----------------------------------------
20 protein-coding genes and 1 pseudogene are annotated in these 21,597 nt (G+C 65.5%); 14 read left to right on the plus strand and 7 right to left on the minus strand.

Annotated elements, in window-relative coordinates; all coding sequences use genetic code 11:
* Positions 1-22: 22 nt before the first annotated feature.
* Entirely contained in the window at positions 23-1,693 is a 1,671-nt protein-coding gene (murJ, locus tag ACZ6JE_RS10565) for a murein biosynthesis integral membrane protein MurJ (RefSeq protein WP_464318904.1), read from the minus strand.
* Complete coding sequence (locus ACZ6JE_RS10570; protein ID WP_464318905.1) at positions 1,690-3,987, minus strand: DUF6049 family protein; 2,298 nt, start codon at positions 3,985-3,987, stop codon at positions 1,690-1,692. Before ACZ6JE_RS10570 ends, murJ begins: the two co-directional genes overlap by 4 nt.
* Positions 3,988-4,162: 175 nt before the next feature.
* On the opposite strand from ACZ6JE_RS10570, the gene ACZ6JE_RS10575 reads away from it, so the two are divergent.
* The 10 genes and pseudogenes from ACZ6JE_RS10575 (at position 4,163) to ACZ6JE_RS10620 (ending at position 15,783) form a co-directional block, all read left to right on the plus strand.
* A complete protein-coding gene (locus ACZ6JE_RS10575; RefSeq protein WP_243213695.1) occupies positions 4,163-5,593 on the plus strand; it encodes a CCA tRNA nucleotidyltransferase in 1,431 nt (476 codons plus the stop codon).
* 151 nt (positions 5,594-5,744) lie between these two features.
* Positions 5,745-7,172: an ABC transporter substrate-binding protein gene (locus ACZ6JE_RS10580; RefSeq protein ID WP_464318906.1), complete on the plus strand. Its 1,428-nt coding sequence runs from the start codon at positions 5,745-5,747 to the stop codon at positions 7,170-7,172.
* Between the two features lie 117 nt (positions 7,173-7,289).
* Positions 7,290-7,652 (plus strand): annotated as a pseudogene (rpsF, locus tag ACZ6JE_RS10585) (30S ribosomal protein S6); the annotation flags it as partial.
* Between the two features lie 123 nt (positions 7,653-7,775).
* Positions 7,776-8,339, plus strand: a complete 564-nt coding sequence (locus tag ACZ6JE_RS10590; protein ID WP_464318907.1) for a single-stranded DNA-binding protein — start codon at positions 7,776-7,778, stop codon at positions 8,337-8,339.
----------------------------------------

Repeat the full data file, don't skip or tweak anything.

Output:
20 protein-coding genes and 1 pseudogene are annotated in these 21,597 nt (G+C 65.5%); 14 read left to right on the plus strand and 7 right to left on the minus strand.

Annotated elements, in window-relative coordinates; all coding sequences use genetic code 11:
* Positions 1-22: 22 nt before the first annotated feature.
* Entirely contained in the window at positions 23-1,693 is a 1,671-nt protein-coding gene (murJ, locus tag ACZ6JE_RS10565) for a murein biosynthesis integral membrane protein MurJ (RefSeq protein WP_464318904.1), read from the minus strand.
* Complete coding sequence (locus ACZ6JE_RS10570; protein ID WP_464318905.1) at positions 1,690-3,987, minus strand: DUF6049 family protein; 2,298 nt, start codon at positions 3,985-3,987, stop codon at positions 1,690-1,692. Before ACZ6JE_RS10570 ends, murJ begins: the two co-directional genes overlap by 4 nt.
* Positions 3,988-4,162: 175 nt before the next feature.
* On the opposite strand from ACZ6JE_RS10570, the gene ACZ6JE_RS10575 reads away from it, so the two are divergent.
* The 10 genes and pseudogenes from ACZ6JE_RS10575 (at position 4,163) to ACZ6JE_RS10620 (ending at position 15,783) form a co-directional block, all read left to right on the plus strand.
* A complete protein-coding gene (locus ACZ6JE_RS10575; RefSeq protein WP_243213695.1) occupies positions 4,163-5,593 on the plus strand; it encodes a CCA tRNA nucleotidyltransferase in 1,431 nt (476 codons plus the stop codon).
* 151 nt (positions 5,594-5,744) lie between these two features.
* Positions 5,745-7,172: an ABC transporter substrate-binding protein gene (locus ACZ6JE_RS10580; RefSeq protein ID WP_464318906.1), complete on the plus strand. Its 1,428-nt coding sequence runs from the start codon at positions 5,745-5,747 to the stop codon at positions 7,170-7,172.
* Between the two features lie 117 nt (positions 7,173-7,289).
* Positions 7,290-7,652 (plus strand): annotated as a pseudogene (rpsF, locus tag ACZ6JE_RS10585) (30S ribosomal protein S6); the annotation flags it as partial.
* Between the two features lie 123 nt (positions 7,653-7,775).
* Positions 7,776-8,339, plus strand: a complete 564-nt coding sequence (locus tag ACZ6JE_RS10590; protein ID WP_464318907.1) for a single-stranded DNA-binding protein — start codon at positions 7,776-7,778, stop codon at positions 8,337-8,339.